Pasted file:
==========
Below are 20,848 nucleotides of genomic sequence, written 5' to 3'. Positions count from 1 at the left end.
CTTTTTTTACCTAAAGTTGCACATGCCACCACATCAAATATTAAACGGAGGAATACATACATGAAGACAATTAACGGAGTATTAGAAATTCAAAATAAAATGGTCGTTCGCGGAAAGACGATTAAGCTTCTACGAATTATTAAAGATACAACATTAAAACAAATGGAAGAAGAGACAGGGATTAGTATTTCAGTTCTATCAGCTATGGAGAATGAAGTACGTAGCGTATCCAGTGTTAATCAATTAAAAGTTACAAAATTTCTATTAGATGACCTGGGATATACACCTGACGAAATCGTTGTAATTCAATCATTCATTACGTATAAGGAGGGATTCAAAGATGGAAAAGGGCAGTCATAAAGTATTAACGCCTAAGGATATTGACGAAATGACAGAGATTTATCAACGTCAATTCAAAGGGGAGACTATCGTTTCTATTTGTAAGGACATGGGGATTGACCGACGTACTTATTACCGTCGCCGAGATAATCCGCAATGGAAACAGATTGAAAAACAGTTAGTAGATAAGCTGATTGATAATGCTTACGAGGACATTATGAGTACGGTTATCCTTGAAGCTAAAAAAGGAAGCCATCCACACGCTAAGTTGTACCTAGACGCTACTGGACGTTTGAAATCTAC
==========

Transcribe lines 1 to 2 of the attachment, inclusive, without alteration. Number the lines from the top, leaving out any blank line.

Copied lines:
Below are 20,848 nucleotides of genomic sequence, written 5' to 3'. Positions count from 1 at the left end.
CTTTTTTTACCTAAAGTTGCACATGCCACCACATCAAATATTAAACGGAGGAATACATACATGAAGACAATTAACGGAGTATTAGAAATTCAAAATAAAATGGTCGTTCGCGGAAAGACGATTAAGCTTCTACGAATTATTAAAGATACAACATTAAAACAAATGGAAGAAGAGACAGGGATTAGTATTTCAGTTCTATCAGCTATGGAGAATGAAGTACGTAGCGTATCCAGTGTTAATCAATTAAAAGTTACAAAATTTCTATTAGATGACCTGGGATATACACCTGACGAAATCGTTGTAATTCAATCATTCATTACGTATAAGGAGGGATTCAAAGATGGAAAAGGGCAGTCATAAAGTATTAACGCCTAAGGATATTGACGAAATGACAGAGATTTATCAACGTCAATTCAAAGGGGAGACTATCGTTTCTATTTGTAAGGACATGGGGATTGACCGACGTACTTATTACCGTCGCCGAGATAATCCGCAATGGAAACAGATTGAAAAACAGTTAGTAGATAAGCTGATTGATAATGCTTACGAGGACATTATGAGTACGGTTATCCTTGAAGCTAAAAAAGGAAGCCATCCACACGCTAAGTTGTACCTAGACGCTACTGGACGTTTGAAATCTAC